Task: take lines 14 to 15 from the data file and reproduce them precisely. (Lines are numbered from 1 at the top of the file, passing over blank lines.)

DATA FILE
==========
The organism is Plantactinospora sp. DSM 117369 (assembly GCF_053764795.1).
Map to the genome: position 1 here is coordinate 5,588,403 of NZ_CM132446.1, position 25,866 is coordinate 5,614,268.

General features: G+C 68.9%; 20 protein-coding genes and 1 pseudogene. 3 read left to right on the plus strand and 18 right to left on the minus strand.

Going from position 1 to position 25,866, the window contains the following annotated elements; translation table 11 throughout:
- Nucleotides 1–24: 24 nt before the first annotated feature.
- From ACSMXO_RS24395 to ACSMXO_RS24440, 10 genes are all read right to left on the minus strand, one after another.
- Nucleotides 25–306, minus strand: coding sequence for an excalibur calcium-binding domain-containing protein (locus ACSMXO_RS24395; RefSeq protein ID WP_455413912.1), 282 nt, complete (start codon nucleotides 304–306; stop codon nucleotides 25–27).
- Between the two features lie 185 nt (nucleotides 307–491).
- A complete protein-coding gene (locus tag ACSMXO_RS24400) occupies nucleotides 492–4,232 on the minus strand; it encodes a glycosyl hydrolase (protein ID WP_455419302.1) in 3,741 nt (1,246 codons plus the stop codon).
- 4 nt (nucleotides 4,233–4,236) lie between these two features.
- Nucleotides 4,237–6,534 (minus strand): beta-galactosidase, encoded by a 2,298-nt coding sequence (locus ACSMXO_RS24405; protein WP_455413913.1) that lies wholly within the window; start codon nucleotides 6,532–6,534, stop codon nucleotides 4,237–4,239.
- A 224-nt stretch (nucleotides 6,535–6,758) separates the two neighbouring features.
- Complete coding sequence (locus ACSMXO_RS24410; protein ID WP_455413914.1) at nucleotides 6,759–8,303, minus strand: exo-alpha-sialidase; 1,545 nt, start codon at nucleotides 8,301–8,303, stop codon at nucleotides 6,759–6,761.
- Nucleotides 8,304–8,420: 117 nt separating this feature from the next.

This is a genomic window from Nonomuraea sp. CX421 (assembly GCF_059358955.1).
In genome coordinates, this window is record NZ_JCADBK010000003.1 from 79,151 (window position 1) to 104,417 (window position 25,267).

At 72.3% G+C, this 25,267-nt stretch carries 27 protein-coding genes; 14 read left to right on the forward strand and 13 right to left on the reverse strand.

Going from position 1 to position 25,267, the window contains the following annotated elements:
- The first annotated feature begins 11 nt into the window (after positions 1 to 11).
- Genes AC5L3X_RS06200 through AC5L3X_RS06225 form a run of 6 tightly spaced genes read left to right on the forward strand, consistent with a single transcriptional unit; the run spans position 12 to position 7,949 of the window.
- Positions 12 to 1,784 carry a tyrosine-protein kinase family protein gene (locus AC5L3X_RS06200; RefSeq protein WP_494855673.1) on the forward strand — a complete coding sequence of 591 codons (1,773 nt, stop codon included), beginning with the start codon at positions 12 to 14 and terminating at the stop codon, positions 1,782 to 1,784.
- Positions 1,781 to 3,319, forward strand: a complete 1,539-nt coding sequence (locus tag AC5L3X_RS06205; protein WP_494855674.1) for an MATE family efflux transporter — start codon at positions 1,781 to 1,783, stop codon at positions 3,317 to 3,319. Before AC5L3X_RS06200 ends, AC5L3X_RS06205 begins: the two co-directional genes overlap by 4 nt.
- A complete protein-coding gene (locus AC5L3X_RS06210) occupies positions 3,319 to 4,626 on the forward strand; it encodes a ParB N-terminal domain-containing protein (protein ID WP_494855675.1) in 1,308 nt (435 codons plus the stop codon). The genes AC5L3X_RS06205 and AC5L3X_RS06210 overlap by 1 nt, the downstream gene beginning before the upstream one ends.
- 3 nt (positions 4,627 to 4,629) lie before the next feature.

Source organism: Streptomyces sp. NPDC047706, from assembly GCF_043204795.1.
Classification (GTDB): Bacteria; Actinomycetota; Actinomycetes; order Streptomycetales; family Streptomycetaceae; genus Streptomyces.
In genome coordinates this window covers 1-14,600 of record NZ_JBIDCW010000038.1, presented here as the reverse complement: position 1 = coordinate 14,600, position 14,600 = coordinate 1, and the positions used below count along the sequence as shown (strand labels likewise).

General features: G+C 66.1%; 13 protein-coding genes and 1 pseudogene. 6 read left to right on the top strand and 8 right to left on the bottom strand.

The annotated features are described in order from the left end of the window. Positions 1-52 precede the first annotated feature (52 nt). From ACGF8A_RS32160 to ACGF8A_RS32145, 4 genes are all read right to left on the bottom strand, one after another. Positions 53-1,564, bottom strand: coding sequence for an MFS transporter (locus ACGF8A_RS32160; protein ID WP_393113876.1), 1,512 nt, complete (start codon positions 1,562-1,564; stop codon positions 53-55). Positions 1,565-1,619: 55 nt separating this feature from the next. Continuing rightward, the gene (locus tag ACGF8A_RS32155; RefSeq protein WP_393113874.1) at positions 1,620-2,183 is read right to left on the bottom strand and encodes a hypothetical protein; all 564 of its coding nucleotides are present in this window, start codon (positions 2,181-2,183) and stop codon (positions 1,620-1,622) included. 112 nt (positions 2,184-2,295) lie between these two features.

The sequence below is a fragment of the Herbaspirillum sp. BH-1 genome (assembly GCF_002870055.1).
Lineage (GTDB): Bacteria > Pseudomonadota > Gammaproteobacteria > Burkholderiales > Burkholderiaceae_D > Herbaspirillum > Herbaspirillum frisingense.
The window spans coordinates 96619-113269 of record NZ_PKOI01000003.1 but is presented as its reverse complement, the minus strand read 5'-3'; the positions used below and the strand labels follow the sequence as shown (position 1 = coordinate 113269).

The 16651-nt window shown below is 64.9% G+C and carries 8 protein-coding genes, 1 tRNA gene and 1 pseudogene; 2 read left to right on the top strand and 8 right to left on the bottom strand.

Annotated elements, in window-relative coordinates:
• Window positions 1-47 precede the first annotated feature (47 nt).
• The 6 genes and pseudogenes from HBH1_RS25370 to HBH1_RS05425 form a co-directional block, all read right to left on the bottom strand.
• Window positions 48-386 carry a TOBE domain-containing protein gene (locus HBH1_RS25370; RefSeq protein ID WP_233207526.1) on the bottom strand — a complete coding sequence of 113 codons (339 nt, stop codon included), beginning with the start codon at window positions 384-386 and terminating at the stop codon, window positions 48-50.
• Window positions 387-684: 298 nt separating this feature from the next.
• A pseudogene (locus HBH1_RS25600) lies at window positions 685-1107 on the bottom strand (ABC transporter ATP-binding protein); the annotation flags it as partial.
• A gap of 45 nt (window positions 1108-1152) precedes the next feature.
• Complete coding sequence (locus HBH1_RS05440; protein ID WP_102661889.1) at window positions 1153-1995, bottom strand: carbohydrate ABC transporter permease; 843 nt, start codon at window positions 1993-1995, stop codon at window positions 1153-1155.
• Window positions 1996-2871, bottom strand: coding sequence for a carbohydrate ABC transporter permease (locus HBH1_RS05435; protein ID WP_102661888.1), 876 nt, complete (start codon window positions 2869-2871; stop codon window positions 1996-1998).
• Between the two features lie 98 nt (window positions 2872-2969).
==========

- Nucleotides 8,304–8,420: 117 nt separating this feature from the next.

This is a genomic window from Nonomuraea sp. CX421 (assembly GCF_059358955.1).